I would like to create an Angular 2 SPA that uses the WordPress REST API as a back-end. How can I use the API to fetch the page the user has set as their front page?

  • 1
    What have you tried so far? Are you asking how to create a custom REST endpoint in a plugin, or are you asking how to get the page the user has set as the frontpage in code? ( If the answer is both, you will want to ask 2 separate questions for maximum effectiveness, we have a 1 question per question policy here )
    – Tom J Nowell
    Nov 13, 2016 at 17:05
  • The later, I was wondering if it was possible to programmatically fetch the page that is configured to be the static front page. I have just got it working actually by using an additional plugin I'll post the code up now.
    – Connel
    Nov 13, 2016 at 17:07

4 Answers 4


We could implement our own endpoint:


Here's a simple demo (PHP 5.4+):

 * Plugin Name: WPSE - Static Frontpage Rest Endpoint
namespace WPSE\RestAPI\Frontpage;

\add_action( 'rest_api_init', function()
    \register_rest_route( 'wpse/v1', '/frontpage/', 
            'methods'   => 'GET',
            'callback'  => __NAMESPACE__.'\rest_results'
} );

function rest_results( $request )
    // Get the ID of the static frontpage. If not set it's 0
    $pid  = (int) \get_option( 'page_on_front' );    

    // Get the corresponding post object (let's show our intention explicitly)
    $post = ( $pid > 0 ) ? \get_post( $pid ) : null;  

    // No static frontpage is set
    if( ! is_a( $post, '\WP_Post' ) )
        return new \WP_Error( 'wpse-error', 
           \esc_html__( 'No Static Frontpage', 'wpse' ), [ 'status' => 404 ] );

    // Response setup
    $data = [
        'ID'      => $post->ID,
        'content' => [ 'raw' => $post->post_content ]

    return new \WP_REST_Response( $data, 200 );     

A successful response is like:

{"ID":123,"content":{"raw":"Some content"}}

and an error response is like:

{"code":"wpse-error","message":"No Static Frontpage","data":{"status":404}}

Then we can extend it to support other fields or rendered content by applying the the_content filter.

  • What's up with the \back_slashes?
    – jgraup
    Nov 13, 2016 at 22:11
  • When using namespace, I use it to access the global functions and classes, but hat's not always neccessary. For example if I would define my own get_post() function, then I would have to use \get_post() to call the WordPress core version. If I don't define my own get_post(), then get_post() will call the WordPress core function. WordPress is currently not using any namespace either. I decided to backslash mostly everyting here , just for the sake of consistancy, since this is just a small code snippet ;-) @jgraup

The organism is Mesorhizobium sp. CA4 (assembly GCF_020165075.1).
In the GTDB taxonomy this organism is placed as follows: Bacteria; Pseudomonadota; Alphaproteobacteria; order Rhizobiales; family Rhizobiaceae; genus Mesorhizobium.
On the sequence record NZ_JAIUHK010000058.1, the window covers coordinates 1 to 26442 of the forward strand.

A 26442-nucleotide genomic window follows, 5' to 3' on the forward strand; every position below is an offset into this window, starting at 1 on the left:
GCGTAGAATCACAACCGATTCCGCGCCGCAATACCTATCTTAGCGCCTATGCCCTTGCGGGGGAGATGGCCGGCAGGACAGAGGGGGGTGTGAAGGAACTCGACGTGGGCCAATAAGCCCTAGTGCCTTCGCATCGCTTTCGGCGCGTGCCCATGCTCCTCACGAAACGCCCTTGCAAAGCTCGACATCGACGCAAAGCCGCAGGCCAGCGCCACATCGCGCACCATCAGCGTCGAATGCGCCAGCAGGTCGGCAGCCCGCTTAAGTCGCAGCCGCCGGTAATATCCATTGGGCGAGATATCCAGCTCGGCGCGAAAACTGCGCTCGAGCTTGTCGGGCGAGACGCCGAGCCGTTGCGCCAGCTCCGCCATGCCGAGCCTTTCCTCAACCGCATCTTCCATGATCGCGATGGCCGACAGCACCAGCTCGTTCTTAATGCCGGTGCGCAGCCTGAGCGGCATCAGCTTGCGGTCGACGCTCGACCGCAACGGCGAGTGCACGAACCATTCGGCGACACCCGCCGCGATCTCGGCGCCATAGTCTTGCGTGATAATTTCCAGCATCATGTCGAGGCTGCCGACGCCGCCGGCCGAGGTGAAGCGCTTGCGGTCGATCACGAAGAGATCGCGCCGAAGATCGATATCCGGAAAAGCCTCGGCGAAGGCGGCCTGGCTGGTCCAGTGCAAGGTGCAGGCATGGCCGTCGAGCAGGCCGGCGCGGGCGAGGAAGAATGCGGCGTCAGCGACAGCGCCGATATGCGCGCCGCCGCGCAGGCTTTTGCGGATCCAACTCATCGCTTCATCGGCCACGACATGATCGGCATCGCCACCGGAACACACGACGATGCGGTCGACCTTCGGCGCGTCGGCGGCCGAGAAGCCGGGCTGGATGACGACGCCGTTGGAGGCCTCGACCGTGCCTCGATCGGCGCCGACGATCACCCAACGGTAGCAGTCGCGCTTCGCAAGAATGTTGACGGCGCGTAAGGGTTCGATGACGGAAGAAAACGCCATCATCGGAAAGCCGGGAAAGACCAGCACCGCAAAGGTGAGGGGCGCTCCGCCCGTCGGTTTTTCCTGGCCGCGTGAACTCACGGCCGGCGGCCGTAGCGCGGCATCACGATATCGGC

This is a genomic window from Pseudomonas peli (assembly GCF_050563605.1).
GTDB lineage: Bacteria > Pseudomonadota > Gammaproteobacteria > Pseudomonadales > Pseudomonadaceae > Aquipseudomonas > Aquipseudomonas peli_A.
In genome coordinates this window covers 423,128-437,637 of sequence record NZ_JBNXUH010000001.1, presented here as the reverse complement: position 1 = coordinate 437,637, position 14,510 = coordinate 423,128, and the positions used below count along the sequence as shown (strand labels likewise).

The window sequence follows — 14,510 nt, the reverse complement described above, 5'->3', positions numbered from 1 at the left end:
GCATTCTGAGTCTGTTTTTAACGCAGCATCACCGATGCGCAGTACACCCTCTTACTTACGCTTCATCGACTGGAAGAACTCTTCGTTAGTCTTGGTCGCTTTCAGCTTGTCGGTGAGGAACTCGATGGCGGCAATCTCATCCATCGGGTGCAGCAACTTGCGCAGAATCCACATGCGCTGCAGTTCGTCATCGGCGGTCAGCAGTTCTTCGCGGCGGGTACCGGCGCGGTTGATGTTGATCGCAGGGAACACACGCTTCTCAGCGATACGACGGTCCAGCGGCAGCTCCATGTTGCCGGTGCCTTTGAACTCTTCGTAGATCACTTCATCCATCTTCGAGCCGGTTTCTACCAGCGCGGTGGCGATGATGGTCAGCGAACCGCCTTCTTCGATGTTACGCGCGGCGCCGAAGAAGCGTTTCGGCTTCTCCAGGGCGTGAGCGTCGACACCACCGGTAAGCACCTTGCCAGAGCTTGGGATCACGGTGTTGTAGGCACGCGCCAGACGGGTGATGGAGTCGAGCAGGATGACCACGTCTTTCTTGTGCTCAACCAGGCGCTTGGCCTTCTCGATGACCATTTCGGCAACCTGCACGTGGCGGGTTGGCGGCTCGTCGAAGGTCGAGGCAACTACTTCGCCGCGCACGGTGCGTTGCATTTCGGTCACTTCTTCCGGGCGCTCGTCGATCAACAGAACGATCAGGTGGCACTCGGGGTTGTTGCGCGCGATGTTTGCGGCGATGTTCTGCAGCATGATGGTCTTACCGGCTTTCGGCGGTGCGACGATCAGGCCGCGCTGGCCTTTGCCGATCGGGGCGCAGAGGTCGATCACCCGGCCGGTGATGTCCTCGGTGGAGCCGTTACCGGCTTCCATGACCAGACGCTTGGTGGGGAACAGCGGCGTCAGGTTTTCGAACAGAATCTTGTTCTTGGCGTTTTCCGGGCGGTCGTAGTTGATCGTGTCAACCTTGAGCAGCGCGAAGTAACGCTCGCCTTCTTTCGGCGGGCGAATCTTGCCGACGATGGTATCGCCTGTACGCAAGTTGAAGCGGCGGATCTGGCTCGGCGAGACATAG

– birgire
    Nov 13, 2016 at 22:31
  • I figured for namespaces, just didn't ever think of redefining something like 'get_post' unless on a class. Learn something new each day.
    – jgraup
    Nov 13, 2016 at 22:37
  • Sometimes it's handy to define a function with a short handy name that's already taken. I guess there's also a fine line between consistancy and "backslash spam" ;-) Usually I just do it when it's neccessary, somehow the "consistancy" urge got hold of me here ;-) @jgraup
    – birgire
    Nov 13, 2016 at 22:45

Because I build several Polymer & Angular SPA's for the frontend with WordPress backends I've created a plugin for this purpose https://wordpress.org/plugins/wp-rest-api-frontpage/

I hope this helps...

Basically it extends the native REST API with a new route:



  • 1
    Congratulation with your plugin release. Few remarks: 1) probably better to use own namespace instead of wp/v2 that's used by core 2) same goes for the WP_ class prefix 3) file_get_contents() adds extra request and might not always work for url requests 4) there's still a wpse textdomain and wpse-error used in the code that doesn't match the wp-rest-api-frontpage plugin text domain. cheers
    – birgire
    May 10, 2017 at 14:41
  • @birgire: Thanks for the quick 'code-review'. Will definitely take it into account! May 15, 2017 at 7:03

This happens to be very simple. WordPress doesn't have frontpage endpoint by default but you can create one like this.

// Register Front Page route.
// URL will be: domainname.ext/wp-json/my-namespace/v1/frontpage/
  'my-namespace/v1', '/frontpage',
      'methods'  => 'GET',
      'callback' => [ $this, 'get_frontpage' ],

// Callback function.
function get_frontpage( $object ) {

  // Get WP options front page from settings > reading.
  $frontpage_id = get_option('page_on_front');

  // Handle if error.
  if ( empty( $frontpage_id ) ) {
    // return error
    return 'error';

  // Create request from pages endpoint by frontpage id.
  $request  = new \WP_REST_Request( 'GET', '/wp/v2/pages/' . $frontpage_id );

  // Parse request to get data.
  $response = rest_do_request( $request );

  // Handle if error.
  if ( $response->is_error() ) {
     return 'error';

  return $response->get_data();

I have just got this working using the plugin 'WP API Options' plugin. You can find the plugin here: https://en-gb.wordpress.org/plugins/wp-rest-api-options/

It allows you to see which page has been configured as the front page. Below is a TypeScript code snippet that uses the 'wp-api-angular' package.

getFrontPage(): Promise<any> {
    return this.wpApiPages
      .then(response => response.json())
      .then(body => body.page_on_front)
      .then(frontPageId => this.wpApiPages
        .then(response => response.json()))
      .catch(error => {});

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